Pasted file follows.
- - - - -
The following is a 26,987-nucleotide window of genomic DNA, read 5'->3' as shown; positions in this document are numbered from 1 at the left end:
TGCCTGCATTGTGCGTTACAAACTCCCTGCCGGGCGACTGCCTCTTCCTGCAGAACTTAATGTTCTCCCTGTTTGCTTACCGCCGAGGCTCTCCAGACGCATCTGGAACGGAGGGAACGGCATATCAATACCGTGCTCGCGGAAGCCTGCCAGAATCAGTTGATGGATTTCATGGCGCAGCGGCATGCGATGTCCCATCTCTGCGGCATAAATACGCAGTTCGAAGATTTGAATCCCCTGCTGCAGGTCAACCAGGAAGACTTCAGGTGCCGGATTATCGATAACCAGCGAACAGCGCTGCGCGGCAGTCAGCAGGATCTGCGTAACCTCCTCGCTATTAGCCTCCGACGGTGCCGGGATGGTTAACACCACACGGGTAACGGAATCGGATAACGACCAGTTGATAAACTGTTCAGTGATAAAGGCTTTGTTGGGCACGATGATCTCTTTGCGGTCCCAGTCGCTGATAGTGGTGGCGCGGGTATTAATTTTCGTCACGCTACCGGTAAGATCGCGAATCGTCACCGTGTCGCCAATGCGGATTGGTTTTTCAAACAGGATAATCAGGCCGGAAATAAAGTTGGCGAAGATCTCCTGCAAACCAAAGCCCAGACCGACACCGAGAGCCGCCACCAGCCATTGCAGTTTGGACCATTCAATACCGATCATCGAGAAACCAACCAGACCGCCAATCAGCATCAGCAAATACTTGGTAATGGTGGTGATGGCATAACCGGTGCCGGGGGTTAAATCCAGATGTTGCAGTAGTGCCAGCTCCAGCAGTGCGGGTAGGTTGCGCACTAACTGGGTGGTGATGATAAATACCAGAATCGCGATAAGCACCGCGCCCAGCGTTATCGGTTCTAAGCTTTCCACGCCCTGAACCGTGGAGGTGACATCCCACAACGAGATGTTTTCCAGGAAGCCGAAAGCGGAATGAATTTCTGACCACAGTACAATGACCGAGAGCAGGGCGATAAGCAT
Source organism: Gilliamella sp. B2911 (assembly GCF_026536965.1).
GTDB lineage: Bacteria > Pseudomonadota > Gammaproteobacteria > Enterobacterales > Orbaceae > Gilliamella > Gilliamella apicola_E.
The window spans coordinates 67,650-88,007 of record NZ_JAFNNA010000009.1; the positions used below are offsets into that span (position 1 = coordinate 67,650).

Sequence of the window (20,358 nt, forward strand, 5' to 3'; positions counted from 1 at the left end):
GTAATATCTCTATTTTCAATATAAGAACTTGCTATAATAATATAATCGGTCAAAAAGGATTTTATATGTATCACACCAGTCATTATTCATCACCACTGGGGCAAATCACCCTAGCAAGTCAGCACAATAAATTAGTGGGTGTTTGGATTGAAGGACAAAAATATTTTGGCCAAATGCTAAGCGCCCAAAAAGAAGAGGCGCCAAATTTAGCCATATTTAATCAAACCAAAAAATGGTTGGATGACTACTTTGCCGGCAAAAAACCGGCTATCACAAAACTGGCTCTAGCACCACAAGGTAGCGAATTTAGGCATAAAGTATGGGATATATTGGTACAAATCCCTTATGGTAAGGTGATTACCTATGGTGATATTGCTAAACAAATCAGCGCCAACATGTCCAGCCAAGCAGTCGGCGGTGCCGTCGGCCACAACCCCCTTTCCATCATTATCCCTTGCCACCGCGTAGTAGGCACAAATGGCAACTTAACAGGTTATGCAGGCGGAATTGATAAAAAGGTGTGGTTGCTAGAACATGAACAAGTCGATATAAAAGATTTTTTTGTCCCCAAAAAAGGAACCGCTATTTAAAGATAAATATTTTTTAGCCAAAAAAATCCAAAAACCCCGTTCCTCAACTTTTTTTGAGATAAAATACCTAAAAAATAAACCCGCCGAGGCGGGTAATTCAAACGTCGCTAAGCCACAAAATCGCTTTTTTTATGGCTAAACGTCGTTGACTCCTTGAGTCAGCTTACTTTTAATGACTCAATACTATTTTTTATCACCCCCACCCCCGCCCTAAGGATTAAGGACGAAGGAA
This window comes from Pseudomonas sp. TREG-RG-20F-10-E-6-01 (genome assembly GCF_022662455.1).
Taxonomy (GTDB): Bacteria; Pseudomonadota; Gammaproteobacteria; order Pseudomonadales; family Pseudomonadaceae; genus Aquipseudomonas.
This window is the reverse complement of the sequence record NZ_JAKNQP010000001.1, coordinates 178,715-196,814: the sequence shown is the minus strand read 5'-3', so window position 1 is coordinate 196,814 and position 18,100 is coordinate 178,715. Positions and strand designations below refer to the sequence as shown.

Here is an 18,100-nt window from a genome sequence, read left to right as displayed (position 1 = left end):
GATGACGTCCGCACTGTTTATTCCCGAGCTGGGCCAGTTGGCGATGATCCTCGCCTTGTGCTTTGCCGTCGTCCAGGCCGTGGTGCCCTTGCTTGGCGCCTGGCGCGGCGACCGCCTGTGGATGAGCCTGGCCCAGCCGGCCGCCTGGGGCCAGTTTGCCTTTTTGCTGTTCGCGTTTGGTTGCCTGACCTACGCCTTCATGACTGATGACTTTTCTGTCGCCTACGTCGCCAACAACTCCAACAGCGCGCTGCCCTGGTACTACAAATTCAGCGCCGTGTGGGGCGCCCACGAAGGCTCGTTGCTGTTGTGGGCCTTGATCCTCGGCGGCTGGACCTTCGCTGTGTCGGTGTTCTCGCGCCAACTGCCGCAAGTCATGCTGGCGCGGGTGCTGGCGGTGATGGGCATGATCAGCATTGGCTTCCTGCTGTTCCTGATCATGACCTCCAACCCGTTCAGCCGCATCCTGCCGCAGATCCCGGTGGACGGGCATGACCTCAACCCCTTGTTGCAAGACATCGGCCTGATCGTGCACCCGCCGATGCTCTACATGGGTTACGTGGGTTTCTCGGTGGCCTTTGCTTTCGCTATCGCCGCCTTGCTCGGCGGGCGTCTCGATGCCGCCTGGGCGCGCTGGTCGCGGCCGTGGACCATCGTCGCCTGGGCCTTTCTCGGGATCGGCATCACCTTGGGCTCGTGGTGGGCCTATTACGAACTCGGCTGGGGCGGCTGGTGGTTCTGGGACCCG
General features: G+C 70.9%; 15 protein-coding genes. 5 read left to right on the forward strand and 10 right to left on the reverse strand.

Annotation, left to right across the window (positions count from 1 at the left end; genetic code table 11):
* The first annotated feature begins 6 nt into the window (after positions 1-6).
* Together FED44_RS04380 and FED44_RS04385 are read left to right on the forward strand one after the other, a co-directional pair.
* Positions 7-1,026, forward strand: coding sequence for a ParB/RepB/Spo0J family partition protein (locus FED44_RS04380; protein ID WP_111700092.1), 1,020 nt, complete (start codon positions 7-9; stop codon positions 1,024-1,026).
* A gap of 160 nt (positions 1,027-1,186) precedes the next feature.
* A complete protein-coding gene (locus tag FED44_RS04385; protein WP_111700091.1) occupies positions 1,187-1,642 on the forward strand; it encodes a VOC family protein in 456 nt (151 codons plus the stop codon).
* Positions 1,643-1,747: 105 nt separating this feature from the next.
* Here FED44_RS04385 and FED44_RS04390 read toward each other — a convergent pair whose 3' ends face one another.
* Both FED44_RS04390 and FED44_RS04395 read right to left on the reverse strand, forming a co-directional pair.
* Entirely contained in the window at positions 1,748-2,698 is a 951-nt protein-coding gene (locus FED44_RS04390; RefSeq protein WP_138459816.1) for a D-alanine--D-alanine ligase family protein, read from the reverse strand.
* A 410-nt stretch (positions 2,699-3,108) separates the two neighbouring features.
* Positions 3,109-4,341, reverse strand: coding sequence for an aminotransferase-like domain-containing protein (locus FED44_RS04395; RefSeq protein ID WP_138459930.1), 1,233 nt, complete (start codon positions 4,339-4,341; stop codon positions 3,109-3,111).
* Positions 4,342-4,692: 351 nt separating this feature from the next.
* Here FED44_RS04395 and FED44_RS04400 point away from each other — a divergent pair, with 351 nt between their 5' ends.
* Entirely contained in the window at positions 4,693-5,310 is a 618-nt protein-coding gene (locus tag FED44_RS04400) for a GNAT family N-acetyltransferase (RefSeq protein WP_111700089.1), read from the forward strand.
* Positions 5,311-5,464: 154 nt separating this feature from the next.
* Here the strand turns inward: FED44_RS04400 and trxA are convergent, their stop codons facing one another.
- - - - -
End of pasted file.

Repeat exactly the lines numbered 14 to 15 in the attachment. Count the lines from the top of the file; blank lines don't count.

Annotation, left to right across the window (positions count from 1 at the left end; genetic code table 11):
* The first annotated feature begins 6 nt into the window (after positions 1-6).